- Associated Press - Friday, August 8, 2014
Walker official questioned investigators’ motives

MADISON, Wis. (AP) - The motives of prosecutors who conducted a secret investigation into Gov. Scott Walker’s aides while he was Milwaukee County’s top official were questioned privately, even though Walker has said he cooperated fully with the probe, documents released Friday show.

The documents also include a list of people interested in serving in Walker’s gubernatorial administration and a memo titled “War Room” with internal directions for driving home policies, making key contacts and influencing the media.

The documents were in the latest batch of data released by the county in response to a judge’s order after the investigation concluded last year. But they amount to only a sliver of the data collected from county employees’ computers as part of an between May 2010 and 2013 that resulted in six of Walker’s aides and associates being convicted on various charges.

Walker was never accused of wrongdoing, but the probe and a second now-halted investigation have hounded the governor, who is up for re-election in November and considering a 2016 presidential run.

A document from Walker’s then-chief of staff Tom Nardelli’s computer is titled “Chisholm,” a reference to John Chisholm, the Milwaukee County district attorney who launched both of the secret investigations known as John Does. The unsigned document directly questions Chisholm’s reasons for using the procedure.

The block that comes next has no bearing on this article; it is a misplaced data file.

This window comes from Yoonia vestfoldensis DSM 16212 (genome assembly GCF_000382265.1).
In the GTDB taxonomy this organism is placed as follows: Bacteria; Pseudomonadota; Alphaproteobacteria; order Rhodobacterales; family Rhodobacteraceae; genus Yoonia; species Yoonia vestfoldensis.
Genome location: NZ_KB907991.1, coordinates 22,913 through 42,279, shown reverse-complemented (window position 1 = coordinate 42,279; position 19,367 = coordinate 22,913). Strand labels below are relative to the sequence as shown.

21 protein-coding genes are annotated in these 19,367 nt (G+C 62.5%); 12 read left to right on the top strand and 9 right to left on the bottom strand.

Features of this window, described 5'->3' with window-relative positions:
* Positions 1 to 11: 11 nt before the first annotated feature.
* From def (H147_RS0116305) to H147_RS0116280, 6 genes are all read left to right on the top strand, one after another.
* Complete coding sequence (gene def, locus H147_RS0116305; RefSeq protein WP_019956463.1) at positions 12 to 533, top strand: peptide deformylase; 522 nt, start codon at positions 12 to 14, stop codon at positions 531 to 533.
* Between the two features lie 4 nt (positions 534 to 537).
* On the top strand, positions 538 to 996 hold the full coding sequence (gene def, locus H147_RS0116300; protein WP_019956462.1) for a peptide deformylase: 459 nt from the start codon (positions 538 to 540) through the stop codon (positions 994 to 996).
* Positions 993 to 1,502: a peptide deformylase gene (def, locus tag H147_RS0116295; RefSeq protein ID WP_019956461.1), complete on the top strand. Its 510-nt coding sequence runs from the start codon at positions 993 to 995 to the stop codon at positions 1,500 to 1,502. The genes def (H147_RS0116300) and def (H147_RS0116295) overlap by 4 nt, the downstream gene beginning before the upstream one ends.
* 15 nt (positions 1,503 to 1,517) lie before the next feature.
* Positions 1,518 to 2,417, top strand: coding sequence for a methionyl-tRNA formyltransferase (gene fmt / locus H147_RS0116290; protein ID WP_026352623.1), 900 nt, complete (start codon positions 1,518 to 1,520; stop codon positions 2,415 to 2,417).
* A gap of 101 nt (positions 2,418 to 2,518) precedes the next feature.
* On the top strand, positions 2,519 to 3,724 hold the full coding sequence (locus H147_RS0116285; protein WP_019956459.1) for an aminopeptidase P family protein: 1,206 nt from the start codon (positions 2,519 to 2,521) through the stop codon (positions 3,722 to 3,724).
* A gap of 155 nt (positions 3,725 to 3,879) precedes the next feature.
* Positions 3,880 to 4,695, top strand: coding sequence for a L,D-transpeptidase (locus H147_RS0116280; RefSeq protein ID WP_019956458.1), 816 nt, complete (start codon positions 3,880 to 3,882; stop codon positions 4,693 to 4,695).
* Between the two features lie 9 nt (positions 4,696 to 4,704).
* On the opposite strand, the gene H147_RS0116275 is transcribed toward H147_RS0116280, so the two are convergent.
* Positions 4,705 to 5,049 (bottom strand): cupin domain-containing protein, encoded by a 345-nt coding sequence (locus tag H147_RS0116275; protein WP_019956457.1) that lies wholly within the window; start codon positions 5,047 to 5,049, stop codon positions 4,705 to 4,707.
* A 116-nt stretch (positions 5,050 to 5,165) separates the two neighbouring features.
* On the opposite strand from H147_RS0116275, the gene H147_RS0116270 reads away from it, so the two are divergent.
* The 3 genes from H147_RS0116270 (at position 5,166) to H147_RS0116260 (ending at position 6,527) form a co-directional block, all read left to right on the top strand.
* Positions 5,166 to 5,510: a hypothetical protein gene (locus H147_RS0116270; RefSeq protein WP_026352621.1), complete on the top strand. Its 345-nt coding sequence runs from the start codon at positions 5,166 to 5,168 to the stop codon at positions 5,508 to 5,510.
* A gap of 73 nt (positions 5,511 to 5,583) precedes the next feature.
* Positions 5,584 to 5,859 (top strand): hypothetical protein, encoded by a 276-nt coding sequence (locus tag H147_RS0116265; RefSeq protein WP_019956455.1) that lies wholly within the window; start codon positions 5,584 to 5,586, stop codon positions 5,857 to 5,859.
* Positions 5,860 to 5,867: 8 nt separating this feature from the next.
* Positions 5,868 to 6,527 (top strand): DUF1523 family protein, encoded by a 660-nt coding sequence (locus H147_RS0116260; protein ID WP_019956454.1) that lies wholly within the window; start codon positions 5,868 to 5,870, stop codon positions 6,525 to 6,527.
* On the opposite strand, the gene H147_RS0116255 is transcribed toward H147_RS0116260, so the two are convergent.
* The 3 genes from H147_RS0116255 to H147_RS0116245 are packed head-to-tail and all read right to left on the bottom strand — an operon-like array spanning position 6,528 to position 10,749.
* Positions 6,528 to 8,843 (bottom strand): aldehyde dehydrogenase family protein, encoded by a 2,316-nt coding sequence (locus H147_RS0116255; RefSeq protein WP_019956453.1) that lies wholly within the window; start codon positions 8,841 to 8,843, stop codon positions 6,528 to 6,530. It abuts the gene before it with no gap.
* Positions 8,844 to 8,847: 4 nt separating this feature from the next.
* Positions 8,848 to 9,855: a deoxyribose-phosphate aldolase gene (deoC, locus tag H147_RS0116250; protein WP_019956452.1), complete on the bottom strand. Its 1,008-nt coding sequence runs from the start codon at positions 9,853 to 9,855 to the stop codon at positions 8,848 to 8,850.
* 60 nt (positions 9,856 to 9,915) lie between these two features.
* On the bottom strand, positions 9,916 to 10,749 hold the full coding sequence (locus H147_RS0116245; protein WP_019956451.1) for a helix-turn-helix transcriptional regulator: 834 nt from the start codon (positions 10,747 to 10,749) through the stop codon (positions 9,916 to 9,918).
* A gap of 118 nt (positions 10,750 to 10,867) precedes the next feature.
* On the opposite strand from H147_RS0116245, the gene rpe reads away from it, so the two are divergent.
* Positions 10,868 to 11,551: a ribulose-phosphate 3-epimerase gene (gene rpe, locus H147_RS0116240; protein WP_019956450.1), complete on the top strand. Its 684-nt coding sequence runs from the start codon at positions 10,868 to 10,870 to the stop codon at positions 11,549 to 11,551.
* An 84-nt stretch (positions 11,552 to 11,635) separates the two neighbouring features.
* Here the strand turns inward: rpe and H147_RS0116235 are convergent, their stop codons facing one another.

“Again John, why is this a secret John Doe? Why are you going this route?” it says. “What is the motive?”

Republican backers of Walker, who served as county executive from 2002 to 2010, have accused prosecutors of using the investigations as a partisan witch hunt.


Police union drops last union challenge

MADISON, Wis. (AP) - The state’s largest police union has dropped its challenge to Gov. Scott Walker’s public union restrictions, ending the last legal fight over the contentious prohibitions.

The Wisconsin Law Enforcement Association filed a lawsuit in 2012 alleging the restrictions violated its right to free speech, association and equal protection. A Dane County judge dismissed the case last year, saying the law doesn’t take anything away from workers to which they’re constitutionally entitled.

The WLEA appealed but the odds were stacked against a reversal. The prohibitions have survived three other court challenges and last week the state Supreme Court upheld them in a fourth case that raised similar issues as WLEA’s lawsuit.

Court records show the WLEA dropped its appeal on Friday.


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